Grape Variety :
Site: the middle part of the Côte de Beaune is famous of its great wines. Puligny-Montrachet, as one of the villages of the Côte des Blancs, is one of these celebrated appellations.
History & tradition: made famous by the illustrious Montrachet Grand Cru vineyard, Puligny has an ancient origin. Puligny may have belonged to a certain Pullius during the Roman empire. His estate was called "Pulliniacus" from which is derived the name Puligny (i.e. the property of Pullius, a fairly common name at the time).
Soil: limestone. Mixture of ochre earth and small pebbles.
Plantation density: 10,000 stocks/ha in order to extract all possible nuances from the terroir.
Yield: 51hl/ha, low on purpose to limit the production of each vine stock.
Supply: grapes and must purchased from regular suppliers with long term contracts.
Pressing: very slow so as to respect fruit. Juices from the very last pressings are not retained.
No yeasts or enzymes are used. The wine goes directly into barrels after "débourbage" (decanting of white wine to reduce sediment).
Type: in barrels (25% in new oak).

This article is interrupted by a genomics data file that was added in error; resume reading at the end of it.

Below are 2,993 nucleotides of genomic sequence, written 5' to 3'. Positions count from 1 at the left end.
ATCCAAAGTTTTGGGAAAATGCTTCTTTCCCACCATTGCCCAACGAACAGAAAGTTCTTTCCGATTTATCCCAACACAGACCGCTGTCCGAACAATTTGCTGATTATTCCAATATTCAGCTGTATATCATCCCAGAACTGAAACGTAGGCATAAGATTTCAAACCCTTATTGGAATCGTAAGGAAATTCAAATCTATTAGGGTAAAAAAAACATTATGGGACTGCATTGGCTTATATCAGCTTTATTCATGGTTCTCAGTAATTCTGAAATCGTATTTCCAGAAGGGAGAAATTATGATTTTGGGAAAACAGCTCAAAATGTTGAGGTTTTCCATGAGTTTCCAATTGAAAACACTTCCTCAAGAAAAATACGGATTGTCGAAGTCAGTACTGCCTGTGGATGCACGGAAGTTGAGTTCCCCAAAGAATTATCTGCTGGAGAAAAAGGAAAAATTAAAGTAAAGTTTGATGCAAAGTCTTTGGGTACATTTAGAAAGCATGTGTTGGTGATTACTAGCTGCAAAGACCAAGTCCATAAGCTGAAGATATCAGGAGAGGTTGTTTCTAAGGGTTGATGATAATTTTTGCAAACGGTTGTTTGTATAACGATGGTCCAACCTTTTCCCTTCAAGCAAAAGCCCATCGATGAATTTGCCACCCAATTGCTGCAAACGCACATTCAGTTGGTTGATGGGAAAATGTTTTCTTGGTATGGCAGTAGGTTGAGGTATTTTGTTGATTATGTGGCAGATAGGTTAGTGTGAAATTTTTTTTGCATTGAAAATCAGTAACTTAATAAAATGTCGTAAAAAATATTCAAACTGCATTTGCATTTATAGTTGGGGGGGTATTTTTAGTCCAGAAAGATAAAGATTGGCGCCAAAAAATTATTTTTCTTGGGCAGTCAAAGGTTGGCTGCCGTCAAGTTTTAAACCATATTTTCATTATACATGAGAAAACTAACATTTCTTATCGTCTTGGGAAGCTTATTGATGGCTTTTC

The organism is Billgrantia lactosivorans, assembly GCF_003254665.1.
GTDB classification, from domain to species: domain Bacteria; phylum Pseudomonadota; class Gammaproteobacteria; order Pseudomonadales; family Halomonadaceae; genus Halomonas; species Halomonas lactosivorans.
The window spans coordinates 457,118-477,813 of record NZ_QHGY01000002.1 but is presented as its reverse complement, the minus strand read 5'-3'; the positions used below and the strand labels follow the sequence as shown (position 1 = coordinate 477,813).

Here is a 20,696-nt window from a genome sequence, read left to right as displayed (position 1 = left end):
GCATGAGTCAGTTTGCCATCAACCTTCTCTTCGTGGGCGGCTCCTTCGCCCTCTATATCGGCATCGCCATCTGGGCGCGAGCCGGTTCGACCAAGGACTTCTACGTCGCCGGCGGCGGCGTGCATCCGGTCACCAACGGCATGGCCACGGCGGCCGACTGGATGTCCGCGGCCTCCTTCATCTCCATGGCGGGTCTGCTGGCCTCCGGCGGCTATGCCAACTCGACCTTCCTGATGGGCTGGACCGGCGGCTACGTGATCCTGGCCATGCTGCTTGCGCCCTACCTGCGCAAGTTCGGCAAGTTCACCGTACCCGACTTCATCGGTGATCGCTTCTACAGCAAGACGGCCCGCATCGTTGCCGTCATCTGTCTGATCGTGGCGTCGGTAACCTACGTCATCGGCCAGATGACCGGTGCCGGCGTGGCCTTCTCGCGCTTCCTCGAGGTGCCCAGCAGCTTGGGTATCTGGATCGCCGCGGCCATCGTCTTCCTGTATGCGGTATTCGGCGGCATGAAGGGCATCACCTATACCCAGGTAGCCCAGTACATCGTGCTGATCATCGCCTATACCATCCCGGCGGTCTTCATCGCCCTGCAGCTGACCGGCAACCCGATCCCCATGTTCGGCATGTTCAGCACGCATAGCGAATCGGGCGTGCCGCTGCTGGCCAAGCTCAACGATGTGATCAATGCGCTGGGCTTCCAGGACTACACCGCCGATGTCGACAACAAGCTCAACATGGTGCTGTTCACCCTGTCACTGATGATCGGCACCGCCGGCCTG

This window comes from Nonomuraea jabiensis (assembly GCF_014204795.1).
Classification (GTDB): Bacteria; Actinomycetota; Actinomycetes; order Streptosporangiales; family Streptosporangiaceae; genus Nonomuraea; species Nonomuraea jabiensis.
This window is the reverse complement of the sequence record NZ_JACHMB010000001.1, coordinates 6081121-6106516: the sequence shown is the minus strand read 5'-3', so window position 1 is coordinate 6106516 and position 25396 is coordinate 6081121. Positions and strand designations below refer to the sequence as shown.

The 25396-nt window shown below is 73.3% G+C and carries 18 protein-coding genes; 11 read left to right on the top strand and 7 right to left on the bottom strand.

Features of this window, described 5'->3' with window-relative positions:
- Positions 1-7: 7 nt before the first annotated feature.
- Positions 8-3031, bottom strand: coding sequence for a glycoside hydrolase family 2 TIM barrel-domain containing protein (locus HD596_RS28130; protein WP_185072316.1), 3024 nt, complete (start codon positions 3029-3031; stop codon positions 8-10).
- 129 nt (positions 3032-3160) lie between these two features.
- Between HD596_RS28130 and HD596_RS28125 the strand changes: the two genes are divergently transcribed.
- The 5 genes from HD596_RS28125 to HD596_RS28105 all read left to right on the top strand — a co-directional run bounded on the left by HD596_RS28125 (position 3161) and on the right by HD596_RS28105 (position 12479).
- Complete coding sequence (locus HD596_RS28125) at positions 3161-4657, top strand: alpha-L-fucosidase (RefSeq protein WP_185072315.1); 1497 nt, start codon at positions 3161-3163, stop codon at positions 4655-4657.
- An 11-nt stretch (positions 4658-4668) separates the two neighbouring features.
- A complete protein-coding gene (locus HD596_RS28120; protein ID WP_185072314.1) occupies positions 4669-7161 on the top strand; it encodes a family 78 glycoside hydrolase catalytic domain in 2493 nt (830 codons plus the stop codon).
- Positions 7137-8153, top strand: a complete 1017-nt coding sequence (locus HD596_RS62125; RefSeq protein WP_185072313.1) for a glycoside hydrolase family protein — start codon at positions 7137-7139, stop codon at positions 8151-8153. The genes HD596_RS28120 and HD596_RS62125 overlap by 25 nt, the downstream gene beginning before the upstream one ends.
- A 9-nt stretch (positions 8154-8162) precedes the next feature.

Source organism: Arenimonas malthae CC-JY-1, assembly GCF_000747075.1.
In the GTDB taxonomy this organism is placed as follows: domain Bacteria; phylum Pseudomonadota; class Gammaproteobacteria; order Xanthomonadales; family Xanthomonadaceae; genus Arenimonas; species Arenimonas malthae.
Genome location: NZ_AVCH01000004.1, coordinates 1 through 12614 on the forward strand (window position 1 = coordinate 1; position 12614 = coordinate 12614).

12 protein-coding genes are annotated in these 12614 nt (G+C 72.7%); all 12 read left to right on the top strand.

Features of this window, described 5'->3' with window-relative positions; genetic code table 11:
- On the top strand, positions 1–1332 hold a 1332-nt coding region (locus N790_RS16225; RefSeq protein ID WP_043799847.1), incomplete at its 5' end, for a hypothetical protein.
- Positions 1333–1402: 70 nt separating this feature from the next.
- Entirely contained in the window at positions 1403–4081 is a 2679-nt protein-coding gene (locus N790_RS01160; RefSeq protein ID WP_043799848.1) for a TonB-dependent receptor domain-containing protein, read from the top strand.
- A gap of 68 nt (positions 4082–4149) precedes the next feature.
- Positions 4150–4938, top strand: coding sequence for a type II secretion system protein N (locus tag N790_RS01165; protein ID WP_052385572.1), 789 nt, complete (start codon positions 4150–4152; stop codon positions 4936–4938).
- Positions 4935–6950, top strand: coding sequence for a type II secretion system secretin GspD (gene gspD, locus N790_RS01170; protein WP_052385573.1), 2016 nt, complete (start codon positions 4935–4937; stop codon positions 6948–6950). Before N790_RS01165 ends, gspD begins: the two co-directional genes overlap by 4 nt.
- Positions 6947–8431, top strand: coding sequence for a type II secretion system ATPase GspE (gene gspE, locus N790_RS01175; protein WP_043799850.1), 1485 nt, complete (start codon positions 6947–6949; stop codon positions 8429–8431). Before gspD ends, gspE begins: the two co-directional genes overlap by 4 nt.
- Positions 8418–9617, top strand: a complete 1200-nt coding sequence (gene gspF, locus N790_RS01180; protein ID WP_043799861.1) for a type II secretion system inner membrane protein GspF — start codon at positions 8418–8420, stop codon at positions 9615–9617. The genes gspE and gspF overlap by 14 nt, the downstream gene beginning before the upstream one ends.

Length: 12 months.
Origin of the wood: French oak forests.
Weathering of the wood: Joseph Drouhin insists on total control of the weathering for a period of 3 years, one of the contributing elements to the elegance of the wine.
Follow-up: barrel by barrel.
Throughout the ageing process, decisions are taken only after careful tasting evaluation. The data obtained is then completed through technical analysis. As with every other Joseph Drouhin wine, absolute priority is given to the true expression of terroir and character of the vintage.
Tasting note by Véronique Boss-Drouhin
"A wine of great finesse, distinguished and elegant. The colour is pure and bright, with light glints of white gold. The aromas evoke trees in bloom and white flesh fruit, like white peaches. With age, the aromas evolve towards almond and lightly grilled dried fruit. On the palate, there is a sensation of fresh silkiness. Long and persistent in the aftertaste, ending on an exceptional wealth of flavors, both floral and fruity".
The wines from the Côte d'Or had excellent levels of maturity, good sugar/acid balance and a satisfactory health status. The potential degrees were normal to high. We took advantage of the excellent state of the grapes to use indigenous yeasts during alcoholic fermentations. They lasted about 3 weeks during which we practiced light "batonnage” (lees stirring). The oak ageing is very soft, the lees are of good quality and the ageing will continue in good conditions.
Temperature: 13°C (55°C).
Cellaring: 8 to 20 years.